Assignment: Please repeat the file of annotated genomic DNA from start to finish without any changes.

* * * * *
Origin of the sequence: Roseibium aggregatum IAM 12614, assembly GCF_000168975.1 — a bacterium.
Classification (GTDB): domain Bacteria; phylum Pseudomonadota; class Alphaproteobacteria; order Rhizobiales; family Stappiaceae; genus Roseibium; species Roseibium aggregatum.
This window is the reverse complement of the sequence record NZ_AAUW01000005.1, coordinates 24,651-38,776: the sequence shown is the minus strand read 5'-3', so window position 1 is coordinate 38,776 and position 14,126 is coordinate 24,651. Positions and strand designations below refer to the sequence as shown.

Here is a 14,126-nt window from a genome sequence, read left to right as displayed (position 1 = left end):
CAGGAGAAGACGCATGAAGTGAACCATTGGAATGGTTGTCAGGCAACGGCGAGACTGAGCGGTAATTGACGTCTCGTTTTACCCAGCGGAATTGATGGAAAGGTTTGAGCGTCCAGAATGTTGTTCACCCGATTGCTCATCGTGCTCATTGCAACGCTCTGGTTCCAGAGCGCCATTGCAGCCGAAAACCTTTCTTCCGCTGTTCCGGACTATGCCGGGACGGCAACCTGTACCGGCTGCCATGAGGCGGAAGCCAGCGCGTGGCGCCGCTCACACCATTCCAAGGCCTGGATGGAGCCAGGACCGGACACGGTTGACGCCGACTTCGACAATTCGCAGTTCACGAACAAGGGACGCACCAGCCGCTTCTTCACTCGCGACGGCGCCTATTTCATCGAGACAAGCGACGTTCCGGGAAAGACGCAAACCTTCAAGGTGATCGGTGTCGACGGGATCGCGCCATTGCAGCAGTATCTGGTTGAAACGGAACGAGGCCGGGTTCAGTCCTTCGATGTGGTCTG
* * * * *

Origin of the sequence: Roseibium aggregatum IAM 12614, assembly GCF_000168975.1 — a bacterium.
Classification (GTDB): domain Bacteria; phylum Pseudomonadota; class Alphaproteobacteria; order Rhizobiales; family Stappiaceae; genus Roseibium; species Roseibium aggregatum.
This window is the reverse complement of the sequence record NZ_AAUW01000005.1, coordinates 24,651-38,776: the sequence shown is the minus strand read 5'-3', so window position 1 is coordinate 38,776 and position 14,126 is coordinate 24,651. Positions and strand designations below refer to the sequence as shown.

Here is a 14,126-nt window from a genome sequence, read left to right as displayed (position 1 = left end):
CAGGAGAAGACGCATGAAGTGAACCATTGGAATGGTTGTCAGGCAACGGCGAGACTGAGCGGTAATTGACGTCTCGTTTTACCCAGCGGAATTGATGGAAAGGTTTGAGCGTCCAGAATGTTGTTCACCCGATTGCTCATCGTGCTCATTGCAACGCTCTGGTTCCAGAGCGCCATTGCAGCCGAAAACCTTTCTTCCGCTGTTCCGGACTATGCCGGGACGGCAACCTGTACCGGCTGCCATGAGGCGGAAGCCAGCGCGTGGCGCCGCTCACACCATTCCAAGGCCTGGATGGAGCCAGGACCGGACACGGTTGACGCCGACTTCGACAATTCGCAGTTCACGAACAAGGGACGCACCAGCCGCTTCTTCACTCGCGACGGCGCCTATTTCATCGAGACAAGCGACGTTCCGGGAAAGACGCAAACCTTCAAGGTGATCGGTGTCGACGGGATCGCGCCATTGCAGCAGTATCTGGTTGAAACGGAACGAGGCCGGGTTCAGTCCTTCGATGTGGTCTG